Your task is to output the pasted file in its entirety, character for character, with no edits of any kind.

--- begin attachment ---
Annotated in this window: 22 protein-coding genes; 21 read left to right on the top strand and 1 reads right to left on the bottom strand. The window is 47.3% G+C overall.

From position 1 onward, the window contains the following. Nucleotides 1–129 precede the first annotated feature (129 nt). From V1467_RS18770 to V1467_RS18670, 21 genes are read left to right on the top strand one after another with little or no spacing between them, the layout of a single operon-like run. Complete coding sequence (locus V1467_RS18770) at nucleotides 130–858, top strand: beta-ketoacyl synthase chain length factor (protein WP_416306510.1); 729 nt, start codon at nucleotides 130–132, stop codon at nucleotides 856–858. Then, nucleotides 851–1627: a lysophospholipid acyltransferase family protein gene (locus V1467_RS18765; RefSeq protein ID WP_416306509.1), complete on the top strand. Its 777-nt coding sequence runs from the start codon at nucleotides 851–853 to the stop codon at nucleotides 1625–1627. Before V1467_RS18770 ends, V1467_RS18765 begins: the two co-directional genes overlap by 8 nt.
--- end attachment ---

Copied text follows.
Annotated in this window: 22 protein-coding genes; 21 read left to right on the top strand and 1 reads right to left on the bottom strand. The window is 47.3% G+C overall.

From position 1 onward, the window contains the following. Nucleotides 1–129 precede the first annotated feature (129 nt). From V1467_RS18770 to V1467_RS18670, 21 genes are read left to right on the top strand one after another with little or no spacing between them, the layout of a single operon-like run. Complete coding sequence (locus V1467_RS18770) at nucleotides 130–858, top strand: beta-ketoacyl synthase chain length factor (protein WP_416306510.1); 729 nt, start codon at nucleotides 130–132, stop codon at nucleotides 856–858. Then, nucleotides 851–1627: a lysophospholipid acyltransferase family protein gene (locus V1467_RS18765; RefSeq protein ID WP_416306509.1), complete on the top strand. Its 777-nt coding sequence runs from the start codon at nucleotides 851–853 to the stop codon at nucleotides 1625–1627. Before V1467_RS18770 ends, V1467_RS18765 begins: the two co-directional genes overlap by 8 nt.